Sunday, August 14, 2011

What I Learned from On Writing

Post by Kerrie 

If you have been following The Writing Bug you know that I just finished facilitating a four-week book study on Stephen King's memoir, On Writing. The participants ended the class by writing an essay. I shared one on Wednesday and here is another.


What I Learned from On Writing

by Maggie Goins

I first read this book ten years ago. I was inspired by Stephen King’s determination which helped him succeed and the knowledge he shared on how to be a better writer. This time, reading it and discussing it as a group, reminded me of how much I’d forgotten, what I need to take on, and what I need to let go. Here’s a summary.

Need to have:
     • The desire to be a successful writer
     • Persistence to get through rejections
     • Good writing skills
Need to do:
     • Read a lot and write a lot
     • Write with truth in dialogue, character, and situation
     • Create a writing space, with a door
     • Set a writing/reading schedule
     • Write the first draft without suggestions from anyone
     • Let a completed first draft rest a while, then share it
Need to realize:
     • The process includes magic as well as skill
     • The story is in charge, not the writer
     • Though research and back story are important, the story comes first

So, now that I’ve re-read and truly studied it, how will On Writing help me with my writing?
I have to say, I’m relieved to know I’m not crazy to believe the story comes to the writer, and that it’s my job to first get it down while it’s fresh. I’ll write the first draft of my current novel, from this point on, alone and for my eyes only. When the first draft is done, I’ll let it rest for several weeks before I read it again. Then I’ll make any changes that are evident before I show it to others for help and critique.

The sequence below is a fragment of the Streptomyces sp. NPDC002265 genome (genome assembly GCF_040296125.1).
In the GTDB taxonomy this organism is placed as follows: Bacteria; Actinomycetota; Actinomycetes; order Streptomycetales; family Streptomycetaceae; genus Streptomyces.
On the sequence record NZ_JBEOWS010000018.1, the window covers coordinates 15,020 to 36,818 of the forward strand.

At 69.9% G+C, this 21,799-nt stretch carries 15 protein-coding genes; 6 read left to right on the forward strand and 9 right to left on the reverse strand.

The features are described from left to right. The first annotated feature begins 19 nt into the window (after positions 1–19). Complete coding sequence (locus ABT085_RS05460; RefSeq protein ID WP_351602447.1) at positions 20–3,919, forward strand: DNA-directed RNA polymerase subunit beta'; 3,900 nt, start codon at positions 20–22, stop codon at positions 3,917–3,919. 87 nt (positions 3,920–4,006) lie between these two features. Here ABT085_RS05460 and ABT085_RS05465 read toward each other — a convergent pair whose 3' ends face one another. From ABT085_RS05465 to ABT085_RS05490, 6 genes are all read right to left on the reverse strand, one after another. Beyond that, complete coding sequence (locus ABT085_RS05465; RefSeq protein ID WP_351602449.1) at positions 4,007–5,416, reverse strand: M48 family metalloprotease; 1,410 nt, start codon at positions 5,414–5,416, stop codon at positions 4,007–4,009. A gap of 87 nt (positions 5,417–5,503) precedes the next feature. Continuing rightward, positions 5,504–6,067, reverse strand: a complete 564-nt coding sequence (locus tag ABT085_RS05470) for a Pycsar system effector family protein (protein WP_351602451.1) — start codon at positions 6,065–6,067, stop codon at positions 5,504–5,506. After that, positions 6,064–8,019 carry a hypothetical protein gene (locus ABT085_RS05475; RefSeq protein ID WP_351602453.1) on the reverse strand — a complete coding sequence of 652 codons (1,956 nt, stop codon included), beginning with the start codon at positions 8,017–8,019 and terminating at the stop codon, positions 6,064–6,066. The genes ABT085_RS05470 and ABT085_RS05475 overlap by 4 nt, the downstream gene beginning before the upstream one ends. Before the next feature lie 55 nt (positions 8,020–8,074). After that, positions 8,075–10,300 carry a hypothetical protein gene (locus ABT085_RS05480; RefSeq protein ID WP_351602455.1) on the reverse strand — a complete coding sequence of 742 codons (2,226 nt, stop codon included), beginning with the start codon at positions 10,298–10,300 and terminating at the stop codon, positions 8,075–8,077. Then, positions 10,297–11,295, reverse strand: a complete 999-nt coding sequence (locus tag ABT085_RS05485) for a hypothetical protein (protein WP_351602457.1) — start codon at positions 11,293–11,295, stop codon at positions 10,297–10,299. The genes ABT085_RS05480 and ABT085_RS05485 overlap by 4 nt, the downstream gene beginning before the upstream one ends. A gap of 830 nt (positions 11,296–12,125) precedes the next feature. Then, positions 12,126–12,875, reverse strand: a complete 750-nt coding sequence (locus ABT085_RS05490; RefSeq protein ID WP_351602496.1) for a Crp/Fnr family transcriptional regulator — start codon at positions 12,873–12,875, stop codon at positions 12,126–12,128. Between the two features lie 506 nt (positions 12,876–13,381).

Believe me, I know that my draft will need help. As I writer, I have a long way to go. But, as I learned from Stephen King, the first draft is not the time for someone outside the world I’m creating to tell me what needs to be fixed. I need to get the story written without anyone changing words, correcting punctuation, or saying the story doesn’t make sense without knowing yet where I’m going with it. I’ll welcome all opinions and assistance when the first draft of the story is completed. Before then, it will just be too soon.

Thank you, Mr. King. From one New Englander to another, the wisdom you were kind enough to share in On Writing is good. Wicked good.

What do you think about writing a first draft with the door closed, not allowing anyone to see it until that draft is done and then putting it out there for feedback? 

Other Stephen King posts:

Stephen King Moment #1

Stephen King Moment #2-Passive Verbs

About On Writing

It’s Good to Be the King



4 comments:

Marlena Cassidy said...

I actually like getting feedback while I'm writing. I know where the story is going, so I'm not too worried about someone else influencing it to what they want, but I do like to have someone look over passages that I'm insecure about. Sometimes it's nice to have a cheerleader behind me.

rinib said...

I don't let anyone see any of my writing until my inner editor has had a go at it (which is way past the first draft :)). I may discuss parts that I am having difficulty with, and the story tends to change anyway (whether for good or for bad).

Patricia Stoltey said...

Good post, Maggie. I belong to an awesome critique group and they get to see my chapters as I churn them out. I make extra notes during our verbal critique sessions, then I set everything aside until I've completed the first draft. Only then do I go through the critiques, review my notes, and start making changes. I still try to keep the first draft creative project separate from the rewrite/revise/edit process.

I didn't take the class but I bought a copy of "On Writing" to reread.

bed bug los angeles said...

That is gorgeous post having complete information. Thanks kerrie for sharing as I totally agree that perfect writing needs the things desire and persistence.

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